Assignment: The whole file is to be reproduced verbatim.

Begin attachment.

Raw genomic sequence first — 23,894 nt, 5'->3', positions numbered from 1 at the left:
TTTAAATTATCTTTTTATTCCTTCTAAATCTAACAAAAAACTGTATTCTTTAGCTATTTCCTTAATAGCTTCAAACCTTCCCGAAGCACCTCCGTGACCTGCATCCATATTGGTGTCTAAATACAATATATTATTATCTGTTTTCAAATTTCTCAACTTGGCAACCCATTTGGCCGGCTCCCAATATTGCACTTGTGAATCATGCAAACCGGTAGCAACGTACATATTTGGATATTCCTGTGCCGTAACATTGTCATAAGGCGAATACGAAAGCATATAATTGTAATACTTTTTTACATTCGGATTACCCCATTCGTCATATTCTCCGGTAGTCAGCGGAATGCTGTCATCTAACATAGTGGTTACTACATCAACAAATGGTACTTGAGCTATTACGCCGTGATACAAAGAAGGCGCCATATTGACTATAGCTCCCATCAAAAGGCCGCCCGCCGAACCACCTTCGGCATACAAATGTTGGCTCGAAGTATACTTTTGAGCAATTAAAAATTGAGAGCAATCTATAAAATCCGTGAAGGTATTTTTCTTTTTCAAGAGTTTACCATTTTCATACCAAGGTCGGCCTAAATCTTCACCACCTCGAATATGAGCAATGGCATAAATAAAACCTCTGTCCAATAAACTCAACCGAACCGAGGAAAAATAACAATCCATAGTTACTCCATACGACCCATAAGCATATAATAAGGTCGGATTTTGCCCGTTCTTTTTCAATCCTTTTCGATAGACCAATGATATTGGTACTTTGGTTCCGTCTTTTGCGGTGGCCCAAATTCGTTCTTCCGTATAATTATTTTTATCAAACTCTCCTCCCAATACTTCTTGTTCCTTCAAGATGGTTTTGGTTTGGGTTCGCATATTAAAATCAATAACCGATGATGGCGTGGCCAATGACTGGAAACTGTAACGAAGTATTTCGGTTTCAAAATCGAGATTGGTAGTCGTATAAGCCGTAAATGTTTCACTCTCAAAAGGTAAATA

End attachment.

Raw genomic sequence first — 23,894 nt, 5'->3', positions numbered from 1 at the left:
TTTAAATTATCTTTTTATTCCTTCTAAATCTAACAAAAAACTGTATTCTTTAGCTATTTCCTTAATAGCTTCAAACCTTCCCGAAGCACCTCCGTGACCTGCATCCATATTGGTGTCTAAATACAATATATTATTATCTGTTTTCAAATTTCTCAACTTGGCAACCCATTTGGCCGGCTCCCAATATTGCACTTGTGAATCATGCAAACCGGTAGCAACGTACATATTTGGATATTCCTGTGCCGTAACATTGTCATAAGGCGAATACGAAAGCATATAATTGTAATACTTTTTTACATTCGGATTACCCCATTCGTCATATTCTCCGGTAGTCAGCGGAATGCTGTCATCTAACATAGTGGTTACTACATCAACAAATGGTACTTGAGCTATTACGCCGTGATACAAAGAAGGCGCCATATTGACTATAGCTCCCATCAAAAGGCCGCCCGCCGAACCACCTTCGGCATACAAATGTTGGCTCGAAGTATACTTTTGAGCAATTAAAAATTGAGAGCAATCTATAAAATCCGTGAAGGTATTTTTCTTTTTCAAGAGTTTACCATTTTCATACCAAGGTCGGCCTAAATCTTCACCACCTCGAATATGAGCAATGGCATAAATAAAACCTCTGTCCAATAAACTCAACCGAACCGAGGAAAAATAACAATCCATAGTTACTCCATACGACCCATAAGCATATAATAAGGTCGGATTTTGCCCGTTCTTTTTCAATCCTTTTCGATAGACCAATGATATTGGTACTTTGGTTCCGTCTTTTGCGGTGGCCCAAATTCGTTCTTCCGTATAATTATTTTTATCAAACTCTCCTCCCAATACTTCTTGTTCCTTCAAGATGGTTTTGGTTTGGGTTCGCATATTAAAATCAATAACCGATGATGGCGTGGCCAATGACTGGAAACTGTAACGAAGTATTTCGGTTTCAAAATCGAGATTGGTAGTCGTATAAGCCGTAAATGTTTCACTCTCAAAAGGTAAATA